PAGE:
If you don’t know who Anthony Bourdain is, I’m going to need you to open a new tab, get on Netflix, and binge-watch every episode of “The Layover.” Bourdain is the godfather of food and travel TV and his shows are no-B.S. handbooks for how to enjoy some of the best cities on earth.
And if you’re weary that a travel TV show may bore you with "Michelin Star, never-going-to-afford-that" restaurants and touristy recommendations— fear not. Bourdain gets down and dirty in every city, and always includes authentic, locally appreciated, and affordable food and drink.
A native New Yorker, Bourdain has spent decades ripping on Los Angeles and its overpriced, vegan, gluten-free, dairy-free, and flavor-free food culture stereotype. He went along with the common misconception that you’ll only find great cuisine in LA if you 1) are satisfied eating nothing but cashews and juice or 2) have found yourself in a position to blow all your life savings.
But in his exploration of the city for “The Layover,” AB admitted that LA restaurants proved that they’re more than just $25 kale salads. Here are some of Anthony Bourdain’s personally recommended restaurants and orders, all of which can be enjoyed on a student budget:
To eat like Anthony, get yourself a Double Double (Animal Style, obviously) and a chocolate shake. The “only American chain worth a damn” will cook your burger to order, so treat yourself to a medium-rare sandwich dripping in cheesy, oniony goodness. Drive on the 110 for about six minutes and you’ll find a drive-thru calling your name.
If you’ve had your fill of Bibimbap but still want to enjoy delicious Vietnamese cuisine, head to Ham Ji Park for strong, assertive flavors and lots of pork. The meal starts with banchan (side dishes) and continues on to samgyeospal (pork belly that you grill at the table), daeji galbi (pork spare ribs marinated in spicy pepper paste), and gamjatang (pork neck stew). I’m sure someone taught AB how to pronounce these words before he ordered, but we don’t have that luxury, so good luck.
We’ve all enjoyed the warm delicious ramen trend for a while now, so why not shake things up with this cold noodle soup called chic naengmyeon? This authentic soup has black noodles, sesame oil, pickled white radish, cucumber kimchi, hot pepper place, julienne fresh cuke, boiled beef, hard cooked egg, sesame seeds and is topped off with an ice cold broth.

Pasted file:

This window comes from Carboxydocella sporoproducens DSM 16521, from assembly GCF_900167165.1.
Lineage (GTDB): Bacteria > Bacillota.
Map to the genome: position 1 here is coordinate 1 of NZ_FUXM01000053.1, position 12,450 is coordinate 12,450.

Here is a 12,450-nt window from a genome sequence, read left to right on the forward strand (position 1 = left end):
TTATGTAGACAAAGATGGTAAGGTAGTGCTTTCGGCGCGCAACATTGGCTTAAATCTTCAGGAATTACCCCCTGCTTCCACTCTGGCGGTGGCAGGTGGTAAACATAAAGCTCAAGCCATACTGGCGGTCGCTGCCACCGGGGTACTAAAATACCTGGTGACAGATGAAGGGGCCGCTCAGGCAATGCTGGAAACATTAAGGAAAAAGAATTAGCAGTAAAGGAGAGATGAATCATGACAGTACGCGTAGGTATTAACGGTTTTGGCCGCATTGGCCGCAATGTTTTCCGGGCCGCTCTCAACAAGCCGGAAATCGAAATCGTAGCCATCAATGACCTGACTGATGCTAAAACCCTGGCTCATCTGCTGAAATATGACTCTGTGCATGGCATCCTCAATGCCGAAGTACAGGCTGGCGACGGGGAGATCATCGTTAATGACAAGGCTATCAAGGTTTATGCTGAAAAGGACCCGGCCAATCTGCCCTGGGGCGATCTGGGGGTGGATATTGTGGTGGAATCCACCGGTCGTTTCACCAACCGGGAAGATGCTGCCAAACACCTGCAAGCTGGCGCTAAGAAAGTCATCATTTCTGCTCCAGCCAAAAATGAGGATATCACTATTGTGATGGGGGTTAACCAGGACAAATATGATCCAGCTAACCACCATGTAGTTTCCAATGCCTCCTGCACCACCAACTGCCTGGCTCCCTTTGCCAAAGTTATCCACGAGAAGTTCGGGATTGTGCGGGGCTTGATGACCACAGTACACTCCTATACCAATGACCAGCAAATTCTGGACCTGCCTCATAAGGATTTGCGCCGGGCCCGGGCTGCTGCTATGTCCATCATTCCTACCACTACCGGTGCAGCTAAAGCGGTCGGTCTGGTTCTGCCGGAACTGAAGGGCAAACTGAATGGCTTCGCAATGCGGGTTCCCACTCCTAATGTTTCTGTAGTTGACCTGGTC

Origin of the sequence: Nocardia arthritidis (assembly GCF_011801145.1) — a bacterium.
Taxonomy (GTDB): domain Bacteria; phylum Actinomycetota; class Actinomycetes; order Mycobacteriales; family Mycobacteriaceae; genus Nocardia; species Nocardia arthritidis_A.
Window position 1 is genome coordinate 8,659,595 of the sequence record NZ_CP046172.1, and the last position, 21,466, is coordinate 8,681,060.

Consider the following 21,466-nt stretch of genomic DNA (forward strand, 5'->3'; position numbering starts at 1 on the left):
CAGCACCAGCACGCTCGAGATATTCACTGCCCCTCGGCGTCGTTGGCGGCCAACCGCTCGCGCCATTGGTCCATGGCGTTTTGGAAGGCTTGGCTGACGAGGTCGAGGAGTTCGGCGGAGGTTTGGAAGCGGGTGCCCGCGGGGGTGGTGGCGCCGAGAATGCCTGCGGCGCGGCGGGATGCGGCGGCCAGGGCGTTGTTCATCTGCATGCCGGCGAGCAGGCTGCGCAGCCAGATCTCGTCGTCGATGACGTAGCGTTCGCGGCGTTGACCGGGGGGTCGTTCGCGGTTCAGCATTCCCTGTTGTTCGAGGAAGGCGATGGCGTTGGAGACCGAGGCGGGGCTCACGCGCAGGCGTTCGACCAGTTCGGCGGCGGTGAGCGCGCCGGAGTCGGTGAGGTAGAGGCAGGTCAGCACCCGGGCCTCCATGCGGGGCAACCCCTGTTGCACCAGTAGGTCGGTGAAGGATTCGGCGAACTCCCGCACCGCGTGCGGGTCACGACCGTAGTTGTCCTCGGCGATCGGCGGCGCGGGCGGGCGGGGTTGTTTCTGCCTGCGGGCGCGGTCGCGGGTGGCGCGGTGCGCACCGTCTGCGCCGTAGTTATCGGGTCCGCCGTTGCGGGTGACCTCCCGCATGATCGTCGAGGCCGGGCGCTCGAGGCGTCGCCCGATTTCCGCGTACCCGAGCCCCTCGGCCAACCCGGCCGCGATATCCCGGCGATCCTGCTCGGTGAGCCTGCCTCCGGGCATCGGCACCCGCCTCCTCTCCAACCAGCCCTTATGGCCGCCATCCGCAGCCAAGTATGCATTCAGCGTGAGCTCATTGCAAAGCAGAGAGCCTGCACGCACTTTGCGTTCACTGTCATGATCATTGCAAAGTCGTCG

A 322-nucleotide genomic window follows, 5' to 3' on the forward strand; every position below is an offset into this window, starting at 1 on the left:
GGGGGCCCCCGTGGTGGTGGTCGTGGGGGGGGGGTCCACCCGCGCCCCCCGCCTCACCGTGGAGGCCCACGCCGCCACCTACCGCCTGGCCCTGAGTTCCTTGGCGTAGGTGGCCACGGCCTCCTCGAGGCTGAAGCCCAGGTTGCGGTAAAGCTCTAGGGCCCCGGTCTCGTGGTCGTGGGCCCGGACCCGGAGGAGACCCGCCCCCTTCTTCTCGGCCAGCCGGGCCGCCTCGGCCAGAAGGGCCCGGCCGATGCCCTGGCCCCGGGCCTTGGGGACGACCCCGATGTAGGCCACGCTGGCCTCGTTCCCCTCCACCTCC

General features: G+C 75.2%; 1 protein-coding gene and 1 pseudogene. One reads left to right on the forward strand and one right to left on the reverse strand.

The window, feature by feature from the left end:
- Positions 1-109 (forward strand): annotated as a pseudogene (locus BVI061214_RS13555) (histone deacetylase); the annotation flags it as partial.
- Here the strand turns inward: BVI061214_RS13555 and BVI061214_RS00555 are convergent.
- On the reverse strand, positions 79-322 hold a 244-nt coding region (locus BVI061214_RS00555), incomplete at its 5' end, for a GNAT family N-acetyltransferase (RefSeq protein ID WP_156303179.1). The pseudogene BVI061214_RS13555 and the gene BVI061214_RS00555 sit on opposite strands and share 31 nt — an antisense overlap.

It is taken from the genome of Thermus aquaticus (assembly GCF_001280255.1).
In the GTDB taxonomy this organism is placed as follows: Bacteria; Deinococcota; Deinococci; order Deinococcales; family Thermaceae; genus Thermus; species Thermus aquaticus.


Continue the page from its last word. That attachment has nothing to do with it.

If that doesn’t sound like heaven after a 96 degree game day, we’ve got different ideas of the afterlife. And speaking of game days, Bourdain recommends asking the server to “cut your noodles with scissors when inebriated for more efficient bowl to mouth delivery.”
Nestled into a street corner in Chinatown, this old school 50s cafeteria-like diner will be sure to give you pangs of nostalgia (even if you too were born in the mid-90’s). Bourdain recommends indulging in a classic French dipped sandwich with au-jus and coffee for a laughable ten cents per mug. Finish your lunch off with one of their famous cake donuts.
Fair Warning: This is not your maple-bacon, Insta-worthy, food truck-style donut, but your dense, cakey and equally delicious original.
Close enough to make the trek but far enough to keep the tourists away, Tacos Villa Corona is located in Atwater Village, and boasts some of the best hole-in-the-wall tacos and burritos around. Come hungry, drunk, or hungover, because Anthony gets one chicken and one steak taco with the works (onions, cilantro, salsa) and one generously stuffed breakfast burrito filled with chorizo, potatoes, and eggs.
Mexican Fruit Stands
Not technically a restaurant, but still a cheap and delicious AB-approved snack, you’ll find Mexican fruit stands all over the city. Vendors will toss mangoes, coconut, watermelon, oranges and whatever the hell else they have on them in a plastic bag with salt, chili, and lime and serve it up with a plastic fork for around five bucks.
And if you’ve gone ahead and enjoyed all of Anthony’s other fatty, porky, and fried recommendations, believe me, you’re gonna want something refreshing.